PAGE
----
Fines for traffic violations may be issued as a result of video cameras at some of the more dangerous intersections in Jacksonville, Duval County, Florida. The Jacksonville City Council recently approved a plan to put video cameras at ten or more intersections in Jacksonville to catch drivers who run red lights, record their license plate numbers and issue a civil infraction (ranging from $125 to $300) to the owner of the vehicle that ran the red light. There are approximately three hundred cities in the United States that use cameras at intersections to catch drivers running red lights.
According to Florida law, local governments are not allowed to use pictures from cameras installed at intersections to issue traffic tickets. However, the few Florida cities that have such cameras and the cities like Jacksonville that have plans to install the cameras intend to circumvent the law by issuing civil infractions, or violations, instead of tickets. The end result is the same- a fine for the owner of the vehicle that runs the red light.
There are several criticisms of the red light cameras. While there is evidence that these red light cameras reduce the number of drivers who run red lights to some degree and slightly reduce the number of certain types of auto accidents, there is also evidence that the cameras actually increase rear end accidents. According to an article from MSNBC.com, there are numerous reports that suggest that the red light cameras cause drivers to slam on their brakes as they approach an intersection to avoid a fine which has resulted in an increase in the number of rear end accidents at these intersections with the cameras. The Federal Highway Administration’s first study of intersections with red light cameras found that there have been 14.9% more crashes at these intersections than what would have been expected at intersections without red light cameras.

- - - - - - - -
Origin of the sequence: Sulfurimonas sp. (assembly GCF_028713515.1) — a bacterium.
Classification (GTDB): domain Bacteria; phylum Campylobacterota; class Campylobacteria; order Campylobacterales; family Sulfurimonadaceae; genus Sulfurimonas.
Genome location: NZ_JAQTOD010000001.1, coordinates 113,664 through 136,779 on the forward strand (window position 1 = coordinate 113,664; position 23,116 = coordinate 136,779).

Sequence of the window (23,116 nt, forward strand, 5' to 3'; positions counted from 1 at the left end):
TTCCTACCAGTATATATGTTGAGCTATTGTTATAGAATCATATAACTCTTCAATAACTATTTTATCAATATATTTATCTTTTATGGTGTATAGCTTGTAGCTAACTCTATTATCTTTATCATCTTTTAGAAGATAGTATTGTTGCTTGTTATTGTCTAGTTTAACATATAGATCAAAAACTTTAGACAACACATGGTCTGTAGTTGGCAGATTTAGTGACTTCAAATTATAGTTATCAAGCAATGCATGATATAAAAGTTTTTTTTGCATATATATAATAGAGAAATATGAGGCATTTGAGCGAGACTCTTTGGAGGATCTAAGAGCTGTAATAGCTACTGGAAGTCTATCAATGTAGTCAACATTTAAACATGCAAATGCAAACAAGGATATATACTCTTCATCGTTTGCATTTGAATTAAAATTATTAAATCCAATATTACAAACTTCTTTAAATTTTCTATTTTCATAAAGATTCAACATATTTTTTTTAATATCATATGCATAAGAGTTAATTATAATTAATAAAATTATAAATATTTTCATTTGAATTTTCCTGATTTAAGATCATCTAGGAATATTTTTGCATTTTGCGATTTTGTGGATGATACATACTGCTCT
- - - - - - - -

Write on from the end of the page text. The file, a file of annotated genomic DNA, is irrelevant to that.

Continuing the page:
Another unexpected criticism that has caused several cities to take the red light cameras down is that they worked too well in preventing drivers from running red lights. These cities expected the red light cameras to generate enough revenue to pay for the cameras and also provide much needed additional revenue for the city budgets. However, in Dallas for example, the drivers figured out where the red light cameras were and stopped running those lights. That’s certainly good from a safety standpoint, but the revenue lost from fewer traffic fines did not just deprive the city of anticipated revenue, in some cases it meant that the red light cameras did not even pay for themselves. As a result, Dallas, along with some other cities, have taken the red light cameras down where they have worked too well.
It remains to be seen when and where Jacksonville will install these cameras and if they will not work very well, will work too well or will be just right.